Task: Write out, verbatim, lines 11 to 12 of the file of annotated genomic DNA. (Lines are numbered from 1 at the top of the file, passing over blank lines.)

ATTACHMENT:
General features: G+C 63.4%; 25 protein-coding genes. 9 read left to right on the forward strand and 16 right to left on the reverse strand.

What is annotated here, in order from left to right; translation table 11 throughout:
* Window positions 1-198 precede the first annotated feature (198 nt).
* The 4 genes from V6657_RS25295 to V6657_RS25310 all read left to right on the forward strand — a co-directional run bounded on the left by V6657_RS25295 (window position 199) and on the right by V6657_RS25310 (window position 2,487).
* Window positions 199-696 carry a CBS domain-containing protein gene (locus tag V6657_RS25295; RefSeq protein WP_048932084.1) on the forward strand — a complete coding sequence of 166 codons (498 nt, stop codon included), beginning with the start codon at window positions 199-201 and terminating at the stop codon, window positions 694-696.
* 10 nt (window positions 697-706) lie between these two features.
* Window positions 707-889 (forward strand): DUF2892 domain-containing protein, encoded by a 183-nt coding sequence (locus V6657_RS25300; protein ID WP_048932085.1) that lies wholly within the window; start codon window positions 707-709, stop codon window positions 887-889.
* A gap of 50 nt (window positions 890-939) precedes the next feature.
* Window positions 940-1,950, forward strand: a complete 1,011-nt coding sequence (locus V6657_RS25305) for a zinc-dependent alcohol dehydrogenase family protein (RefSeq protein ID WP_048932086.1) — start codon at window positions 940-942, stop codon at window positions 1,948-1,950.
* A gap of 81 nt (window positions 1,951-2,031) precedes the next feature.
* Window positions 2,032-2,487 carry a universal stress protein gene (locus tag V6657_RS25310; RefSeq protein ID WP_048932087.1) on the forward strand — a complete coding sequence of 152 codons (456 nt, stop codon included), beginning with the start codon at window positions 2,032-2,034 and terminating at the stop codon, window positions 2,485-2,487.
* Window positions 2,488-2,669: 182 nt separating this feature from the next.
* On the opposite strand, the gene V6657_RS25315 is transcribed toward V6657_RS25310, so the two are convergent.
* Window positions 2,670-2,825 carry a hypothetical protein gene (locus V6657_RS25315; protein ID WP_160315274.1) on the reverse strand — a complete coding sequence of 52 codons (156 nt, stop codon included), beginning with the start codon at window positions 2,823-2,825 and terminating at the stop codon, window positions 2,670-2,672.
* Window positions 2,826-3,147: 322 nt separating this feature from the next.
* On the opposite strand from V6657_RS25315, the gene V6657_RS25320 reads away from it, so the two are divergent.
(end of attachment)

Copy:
* Window positions 2,032-2,487 carry a universal stress protein gene (locus tag V6657_RS25310; RefSeq protein ID WP_048932087.1) on the forward strand — a complete coding sequence of 152 codons (456 nt, stop codon included), beginning with the start codon at window positions 2,032-2,034 and terminating at the stop codon, window positions 2,485-2,487.
* Window positions 2,488-2,669: 182 nt separating this feature from the next.